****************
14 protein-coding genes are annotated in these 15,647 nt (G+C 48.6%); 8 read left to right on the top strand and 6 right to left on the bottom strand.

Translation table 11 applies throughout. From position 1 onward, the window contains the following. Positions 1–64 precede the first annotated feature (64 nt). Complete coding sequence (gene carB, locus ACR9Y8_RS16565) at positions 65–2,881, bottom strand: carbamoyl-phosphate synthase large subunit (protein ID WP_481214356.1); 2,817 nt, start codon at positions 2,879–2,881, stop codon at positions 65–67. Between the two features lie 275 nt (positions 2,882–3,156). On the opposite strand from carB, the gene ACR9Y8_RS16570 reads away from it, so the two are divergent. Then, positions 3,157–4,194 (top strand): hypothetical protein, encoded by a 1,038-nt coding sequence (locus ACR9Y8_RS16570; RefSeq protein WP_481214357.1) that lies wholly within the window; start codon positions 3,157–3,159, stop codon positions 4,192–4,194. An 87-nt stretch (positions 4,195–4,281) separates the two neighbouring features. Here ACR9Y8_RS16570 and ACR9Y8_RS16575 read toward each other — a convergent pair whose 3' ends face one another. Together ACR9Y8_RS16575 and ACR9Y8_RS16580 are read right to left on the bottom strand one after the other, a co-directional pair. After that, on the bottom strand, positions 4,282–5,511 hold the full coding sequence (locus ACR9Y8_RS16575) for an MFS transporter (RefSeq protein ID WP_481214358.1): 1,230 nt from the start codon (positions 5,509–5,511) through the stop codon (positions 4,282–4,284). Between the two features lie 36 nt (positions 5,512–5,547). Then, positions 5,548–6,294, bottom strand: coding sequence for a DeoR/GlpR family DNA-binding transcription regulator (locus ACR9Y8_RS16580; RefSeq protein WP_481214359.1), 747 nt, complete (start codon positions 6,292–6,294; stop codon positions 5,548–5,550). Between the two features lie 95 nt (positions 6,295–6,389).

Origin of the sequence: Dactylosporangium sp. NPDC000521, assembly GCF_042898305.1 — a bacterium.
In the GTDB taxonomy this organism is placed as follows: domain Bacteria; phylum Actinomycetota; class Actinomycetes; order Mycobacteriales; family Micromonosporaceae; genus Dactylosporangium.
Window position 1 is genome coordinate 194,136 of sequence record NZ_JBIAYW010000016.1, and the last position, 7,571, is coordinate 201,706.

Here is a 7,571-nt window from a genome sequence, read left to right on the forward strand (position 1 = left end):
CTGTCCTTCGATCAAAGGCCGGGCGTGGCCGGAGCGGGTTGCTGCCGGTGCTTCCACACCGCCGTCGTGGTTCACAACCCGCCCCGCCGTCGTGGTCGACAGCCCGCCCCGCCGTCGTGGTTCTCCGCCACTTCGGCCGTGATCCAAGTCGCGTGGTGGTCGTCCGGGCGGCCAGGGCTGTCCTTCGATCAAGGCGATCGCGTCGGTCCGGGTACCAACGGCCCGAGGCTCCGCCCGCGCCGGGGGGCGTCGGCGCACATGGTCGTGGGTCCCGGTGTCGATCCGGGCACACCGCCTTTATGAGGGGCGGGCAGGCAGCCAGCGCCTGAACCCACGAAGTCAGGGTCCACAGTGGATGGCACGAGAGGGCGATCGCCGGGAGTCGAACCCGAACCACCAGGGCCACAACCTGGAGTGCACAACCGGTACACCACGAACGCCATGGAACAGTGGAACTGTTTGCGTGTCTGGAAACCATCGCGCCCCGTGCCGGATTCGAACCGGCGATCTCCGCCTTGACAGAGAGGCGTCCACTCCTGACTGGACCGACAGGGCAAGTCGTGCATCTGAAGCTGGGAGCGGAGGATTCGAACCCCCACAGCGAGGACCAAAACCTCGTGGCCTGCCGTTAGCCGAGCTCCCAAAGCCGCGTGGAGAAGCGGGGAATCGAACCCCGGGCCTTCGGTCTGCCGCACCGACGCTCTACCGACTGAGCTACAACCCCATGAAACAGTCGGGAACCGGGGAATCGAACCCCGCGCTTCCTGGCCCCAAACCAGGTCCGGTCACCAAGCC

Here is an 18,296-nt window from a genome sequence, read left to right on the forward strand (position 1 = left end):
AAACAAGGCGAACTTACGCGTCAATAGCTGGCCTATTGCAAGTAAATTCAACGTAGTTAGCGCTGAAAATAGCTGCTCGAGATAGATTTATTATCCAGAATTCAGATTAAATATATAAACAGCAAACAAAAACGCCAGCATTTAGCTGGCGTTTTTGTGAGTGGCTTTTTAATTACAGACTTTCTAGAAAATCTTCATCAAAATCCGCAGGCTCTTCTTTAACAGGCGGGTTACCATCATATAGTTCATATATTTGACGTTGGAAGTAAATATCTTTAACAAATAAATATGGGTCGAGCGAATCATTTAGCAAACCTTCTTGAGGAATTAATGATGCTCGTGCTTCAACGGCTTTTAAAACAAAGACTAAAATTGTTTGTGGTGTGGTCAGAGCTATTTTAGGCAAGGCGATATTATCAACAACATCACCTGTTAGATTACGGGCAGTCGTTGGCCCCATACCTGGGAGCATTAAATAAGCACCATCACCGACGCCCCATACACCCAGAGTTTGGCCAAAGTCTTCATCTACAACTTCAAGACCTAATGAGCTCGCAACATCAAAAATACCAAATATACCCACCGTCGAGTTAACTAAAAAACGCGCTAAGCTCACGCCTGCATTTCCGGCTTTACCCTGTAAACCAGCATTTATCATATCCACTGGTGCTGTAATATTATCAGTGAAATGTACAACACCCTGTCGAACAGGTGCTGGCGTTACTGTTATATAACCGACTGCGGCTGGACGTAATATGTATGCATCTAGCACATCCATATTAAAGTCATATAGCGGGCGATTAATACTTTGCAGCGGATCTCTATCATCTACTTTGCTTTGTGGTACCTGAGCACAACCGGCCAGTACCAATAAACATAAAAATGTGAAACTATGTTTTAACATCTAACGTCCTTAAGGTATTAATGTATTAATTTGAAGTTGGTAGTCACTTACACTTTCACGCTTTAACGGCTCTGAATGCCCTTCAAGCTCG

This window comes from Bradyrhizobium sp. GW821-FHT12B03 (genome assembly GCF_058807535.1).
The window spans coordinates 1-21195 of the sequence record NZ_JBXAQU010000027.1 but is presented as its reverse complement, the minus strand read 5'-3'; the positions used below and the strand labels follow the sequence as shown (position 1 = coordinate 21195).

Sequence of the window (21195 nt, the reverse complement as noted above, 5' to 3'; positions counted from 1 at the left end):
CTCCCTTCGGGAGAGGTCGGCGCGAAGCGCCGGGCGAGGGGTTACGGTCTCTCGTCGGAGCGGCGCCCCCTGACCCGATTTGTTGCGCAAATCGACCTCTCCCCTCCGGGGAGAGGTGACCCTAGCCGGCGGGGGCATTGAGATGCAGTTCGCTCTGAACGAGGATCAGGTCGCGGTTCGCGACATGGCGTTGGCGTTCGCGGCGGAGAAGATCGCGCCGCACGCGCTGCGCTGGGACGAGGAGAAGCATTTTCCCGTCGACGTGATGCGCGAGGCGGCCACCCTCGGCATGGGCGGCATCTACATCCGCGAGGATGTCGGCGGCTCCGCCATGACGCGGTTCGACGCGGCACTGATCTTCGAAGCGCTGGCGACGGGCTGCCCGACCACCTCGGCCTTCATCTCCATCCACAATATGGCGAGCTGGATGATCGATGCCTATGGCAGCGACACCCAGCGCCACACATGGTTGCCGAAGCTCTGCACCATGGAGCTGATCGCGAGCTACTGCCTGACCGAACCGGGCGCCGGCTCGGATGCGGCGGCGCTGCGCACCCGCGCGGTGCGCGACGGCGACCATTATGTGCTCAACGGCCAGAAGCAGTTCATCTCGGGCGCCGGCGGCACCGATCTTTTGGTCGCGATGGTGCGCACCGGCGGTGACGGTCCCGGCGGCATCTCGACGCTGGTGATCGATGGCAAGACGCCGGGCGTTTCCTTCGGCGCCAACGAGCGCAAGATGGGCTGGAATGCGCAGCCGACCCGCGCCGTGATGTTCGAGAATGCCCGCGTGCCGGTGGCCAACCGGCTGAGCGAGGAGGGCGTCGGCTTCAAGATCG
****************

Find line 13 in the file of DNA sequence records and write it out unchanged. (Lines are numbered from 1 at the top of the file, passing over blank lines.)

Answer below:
CTCCCTTCGGGAGAGGTCGGCGCGAAGCGCCGGGCGAGGGGTTACGGTCTCTCGTCGGAGCGGCGCCCCCTGACCCGATTTGTTGCGCAAATCGACCTCTCCCCTCCGGGGAGAGGTGACCCTAGCCGGCGGGGGCATTGAGATGCAGTTCGCTCTGAACGAGGATCAGGTCGCGGTTCGCGACATGGCGTTGGCGTTCGCGGCGGAGAAGATCGCGCCGCACGCGCTGCGCTGGGACGAGGAGAAGCATTTTCCCGTCGACGTGATGCGCGAGGCGGCCACCCTCGGCATGGGCGGCATCTACATCCGCGAGGATGTCGGCGGCTCCGCCATGACGCGGTTCGACGCGGCACTGATCTTCGAAGCGCTGGCGACGGGCTGCCCGACCACCTCGGCCTTCATCTCCATCCACAATATGGCGAGCTGGATGATCGATGCCTATGGCAGCGACACCCAGCGCCACACATGGTTGCCGAAGCTCTGCACCATGGAGCTGATCGCGAGCTACTGCCTGACCGAACCGGGCGCCGGCTCGGATGCGGCGGCGCTGCGCACCCGCGCGGTGCGCGACGGCGACCATTATGTGCTCAACGGCCAGAAGCAGTTCATCTCGGGCGCCGGCGGCACCGATCTTTTGGTCGCGATGGTGCGCACCGGCGGTGACGGTCCCGGCGGCATCTCGACGCTGGTGATCGATGGCAAGACGCCGGGCGTTTCCTTCGGCGCCAACGAGCGCAAGATGGGCTGGAATGCGCAGCCGACCCGCGCCGTGATGTTCGAGAATGCCCGCGTGCCGGTGGCCAACCGGCTGAGCGAGGAGGGCGTCGGCTTCAAGATCG